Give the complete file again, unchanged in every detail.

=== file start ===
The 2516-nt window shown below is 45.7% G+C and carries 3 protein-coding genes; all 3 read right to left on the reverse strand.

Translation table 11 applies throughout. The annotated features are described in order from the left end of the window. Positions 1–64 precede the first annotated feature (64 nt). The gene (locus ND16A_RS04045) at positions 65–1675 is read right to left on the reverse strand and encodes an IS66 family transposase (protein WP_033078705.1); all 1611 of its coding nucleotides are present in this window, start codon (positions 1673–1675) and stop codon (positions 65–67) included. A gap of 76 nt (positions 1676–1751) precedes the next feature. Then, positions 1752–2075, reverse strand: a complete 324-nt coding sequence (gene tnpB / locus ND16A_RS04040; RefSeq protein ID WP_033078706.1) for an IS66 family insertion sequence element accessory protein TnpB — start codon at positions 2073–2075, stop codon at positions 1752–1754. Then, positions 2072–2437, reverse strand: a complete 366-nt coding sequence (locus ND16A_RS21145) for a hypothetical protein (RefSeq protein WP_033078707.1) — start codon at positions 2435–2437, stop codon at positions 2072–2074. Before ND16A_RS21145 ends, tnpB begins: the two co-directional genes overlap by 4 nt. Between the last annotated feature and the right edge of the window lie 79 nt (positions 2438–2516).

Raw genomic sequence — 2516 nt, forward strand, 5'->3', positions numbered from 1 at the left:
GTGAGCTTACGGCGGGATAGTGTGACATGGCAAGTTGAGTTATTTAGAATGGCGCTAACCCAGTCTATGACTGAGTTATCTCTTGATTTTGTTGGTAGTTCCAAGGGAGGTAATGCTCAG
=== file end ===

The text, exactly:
The 2516-nt window shown below is 45.7% G+C and carries 3 protein-coding genes; all 3 read right to left on the reverse strand.

Translation table 11 applies throughout. The annotated features are described in order from the left end of the window. Positions 1–64 precede the first annotated feature (64 nt). The gene (locus ND16A_RS04045) at positions 65–1675 is read right to left on the reverse strand and encodes an IS66 family transposase (protein WP_033078705.1); all 1611 of its coding nucleotides are present in this window, start codon (positions 1673–1675) and stop codon (positions 65–67) included. A gap of 76 nt (positions 1676–1751) precedes the next feature. Then, positions 1752–2075, reverse strand: a complete 324-nt coding sequence (gene tnpB / locus ND16A_RS04040; RefSeq protein ID WP_033078706.1) for an IS66 family insertion sequence element accessory protein TnpB — start codon at positions 2073–2075, stop codon at positions 1752–1754. Then, positions 2072–2437, reverse strand: a complete 366-nt coding sequence (locus ND16A_RS21145) for a hypothetical protein (RefSeq protein WP_033078707.1) — start codon at positions 2435–2437, stop codon at positions 2072–2074. Before ND16A_RS21145 ends, tnpB begins: the two co-directional genes overlap by 4 nt. Between the last annotated feature and the right edge of the window lie 79 nt (positions 2438–2516).

Raw genomic sequence — 2516 nt, forward strand, 5'->3', positions numbered from 1 at the left:
GTGAGCTTACGGCGGGATAGTGTGACATGGCAAGTTGAGTTATTTAGAATGGCGCTAACCCAGTCTATGACTGAGTTATCTCTTGATTTTGTTGGTAGTTCCAAGGGAGGTAATGCTCAG